The Blairs must be seen to play by the rules

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Everyone deserves a summer holiday, particularly the Prime Minister and his family. They should be able to go where they like and do what they like for as long as they like, and expect their privacy to be protected. We may not always agree with how Mr Blair runs the country, but there is absolutely no question about his being up to the job. His time off is well earned.

There is, nonetheless, something unseemly about the way the Blairs seem so readily to accept the patronage of rich friends and acquaintances when they go on holiday. Of course, political leaders require a certain level of security and this restricts their options. And the pursuit of leisure is obviously easier for those, such as the Bushes and the Berlusconis, who have personal wealth and private holiday retreats than it is for those, such as the Blairs, who do not. But with two salaries, both many times above the national average, the Blairs are hardly on the breadline.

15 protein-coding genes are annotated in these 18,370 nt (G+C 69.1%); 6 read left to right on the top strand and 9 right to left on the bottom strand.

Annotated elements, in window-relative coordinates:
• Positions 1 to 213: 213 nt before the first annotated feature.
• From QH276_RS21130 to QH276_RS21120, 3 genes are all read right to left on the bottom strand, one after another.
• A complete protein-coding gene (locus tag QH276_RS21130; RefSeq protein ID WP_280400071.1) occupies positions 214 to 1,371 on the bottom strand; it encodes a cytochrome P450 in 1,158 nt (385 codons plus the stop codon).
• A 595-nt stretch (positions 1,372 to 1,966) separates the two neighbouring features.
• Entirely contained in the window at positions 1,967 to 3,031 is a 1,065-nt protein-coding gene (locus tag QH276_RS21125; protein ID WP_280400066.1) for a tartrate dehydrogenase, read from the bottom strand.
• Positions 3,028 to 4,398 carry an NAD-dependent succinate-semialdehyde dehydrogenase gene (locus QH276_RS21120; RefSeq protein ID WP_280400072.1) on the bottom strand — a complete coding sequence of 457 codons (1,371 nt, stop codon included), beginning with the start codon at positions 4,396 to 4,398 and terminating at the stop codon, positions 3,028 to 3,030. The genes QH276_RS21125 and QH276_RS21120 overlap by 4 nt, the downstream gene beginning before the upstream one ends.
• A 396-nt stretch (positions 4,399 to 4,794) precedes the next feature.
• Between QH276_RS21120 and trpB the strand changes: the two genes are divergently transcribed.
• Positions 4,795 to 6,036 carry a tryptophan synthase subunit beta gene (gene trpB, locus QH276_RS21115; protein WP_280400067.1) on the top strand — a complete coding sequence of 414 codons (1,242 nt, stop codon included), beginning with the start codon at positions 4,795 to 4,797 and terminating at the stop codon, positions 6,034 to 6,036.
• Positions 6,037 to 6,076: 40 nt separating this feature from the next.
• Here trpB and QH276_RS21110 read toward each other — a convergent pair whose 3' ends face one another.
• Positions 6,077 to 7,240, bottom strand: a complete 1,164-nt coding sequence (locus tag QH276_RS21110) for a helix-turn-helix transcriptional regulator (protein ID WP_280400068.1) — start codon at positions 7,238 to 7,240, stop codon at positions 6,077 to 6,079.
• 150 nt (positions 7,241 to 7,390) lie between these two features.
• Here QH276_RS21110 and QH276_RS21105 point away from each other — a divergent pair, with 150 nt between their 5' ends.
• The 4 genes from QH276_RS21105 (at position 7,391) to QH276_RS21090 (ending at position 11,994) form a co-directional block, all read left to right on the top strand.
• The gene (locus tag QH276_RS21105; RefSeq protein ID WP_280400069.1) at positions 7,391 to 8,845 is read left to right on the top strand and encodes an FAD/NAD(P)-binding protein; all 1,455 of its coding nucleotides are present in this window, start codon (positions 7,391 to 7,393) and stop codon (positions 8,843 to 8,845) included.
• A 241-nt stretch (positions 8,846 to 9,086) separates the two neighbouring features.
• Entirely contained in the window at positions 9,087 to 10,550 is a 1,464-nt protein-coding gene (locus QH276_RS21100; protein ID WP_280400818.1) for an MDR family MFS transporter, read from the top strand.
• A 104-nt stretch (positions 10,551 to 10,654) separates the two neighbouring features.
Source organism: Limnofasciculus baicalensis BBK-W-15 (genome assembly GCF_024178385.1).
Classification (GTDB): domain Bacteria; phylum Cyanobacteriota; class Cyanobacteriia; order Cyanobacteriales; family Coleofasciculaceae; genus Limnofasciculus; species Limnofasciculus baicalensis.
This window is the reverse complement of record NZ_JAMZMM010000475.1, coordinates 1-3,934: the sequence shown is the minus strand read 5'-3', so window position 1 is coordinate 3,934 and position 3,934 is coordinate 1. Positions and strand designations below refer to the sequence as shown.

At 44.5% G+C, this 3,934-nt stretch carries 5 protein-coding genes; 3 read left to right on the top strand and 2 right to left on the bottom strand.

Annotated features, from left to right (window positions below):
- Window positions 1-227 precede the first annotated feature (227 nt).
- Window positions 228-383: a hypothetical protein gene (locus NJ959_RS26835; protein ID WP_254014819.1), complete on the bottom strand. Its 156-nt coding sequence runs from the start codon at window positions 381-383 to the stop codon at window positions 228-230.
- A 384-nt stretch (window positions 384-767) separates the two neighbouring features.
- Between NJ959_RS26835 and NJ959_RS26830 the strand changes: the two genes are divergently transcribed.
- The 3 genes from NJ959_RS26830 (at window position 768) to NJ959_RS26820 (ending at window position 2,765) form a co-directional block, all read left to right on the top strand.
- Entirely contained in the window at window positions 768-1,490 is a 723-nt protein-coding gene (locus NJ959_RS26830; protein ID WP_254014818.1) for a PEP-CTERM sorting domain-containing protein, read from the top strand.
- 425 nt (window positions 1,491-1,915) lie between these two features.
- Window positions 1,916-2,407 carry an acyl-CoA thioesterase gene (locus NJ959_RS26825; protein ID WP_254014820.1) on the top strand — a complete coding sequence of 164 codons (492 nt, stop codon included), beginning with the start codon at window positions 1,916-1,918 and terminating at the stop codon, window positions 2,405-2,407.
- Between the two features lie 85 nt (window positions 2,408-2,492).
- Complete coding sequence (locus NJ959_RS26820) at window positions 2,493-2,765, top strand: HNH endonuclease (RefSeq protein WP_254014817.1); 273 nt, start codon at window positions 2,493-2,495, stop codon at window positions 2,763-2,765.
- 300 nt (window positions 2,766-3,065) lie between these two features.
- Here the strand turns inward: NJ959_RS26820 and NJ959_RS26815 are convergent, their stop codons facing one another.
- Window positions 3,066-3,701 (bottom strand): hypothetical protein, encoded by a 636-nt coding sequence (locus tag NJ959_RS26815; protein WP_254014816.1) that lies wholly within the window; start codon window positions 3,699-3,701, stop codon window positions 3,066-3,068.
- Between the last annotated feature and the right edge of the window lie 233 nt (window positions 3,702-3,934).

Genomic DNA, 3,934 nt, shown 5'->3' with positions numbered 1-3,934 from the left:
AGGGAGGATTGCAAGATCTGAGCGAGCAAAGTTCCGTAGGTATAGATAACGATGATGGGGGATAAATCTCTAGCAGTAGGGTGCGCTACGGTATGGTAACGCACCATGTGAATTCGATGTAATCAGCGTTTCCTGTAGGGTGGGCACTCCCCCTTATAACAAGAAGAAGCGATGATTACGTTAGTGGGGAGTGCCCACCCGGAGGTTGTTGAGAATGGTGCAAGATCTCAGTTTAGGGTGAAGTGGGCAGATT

They could surely afford a couple of weeks in a top-flight hotel or a secluded seaside estate that does not belong to Silvio Berlusconi or another politician-tycoon. We know that the Blairs meet their own travel costs and donate something to charity in lieu of rent, and accepting the hospitality of rich friends breaks no rules.

When all that has been said, however, the uncomfortable impression remains that certain bounds of propriety have been exceeded, that something is not quite right, not quite decently British, about the Prime Minister accepting lavish private holidays from others.

Mrs Cherie Blair's reported contract to tout for US speaking engagements leaves a similarly sour taste. Again, no rules, written or otherwise, appear to have been broken. But can it be right for someone who is a barrister and part-time court recorder even to consider hiring herself out for large sums of dollars as a public speaker? Is there no risk of any conflict of interest? Equally to the point, would Cherie Booth QC command such generous honorariums if she were married to someone who was not the prime minister? And if she joins the US speaking circuit, can she keep these different roles apart?

These are not inconsequential questions. It may be unfair, but the Prime Minister and his wife should not only play by the rules, but they also need to be seen by their fellow countrymen as so doing. Regrettably, this is not always the case.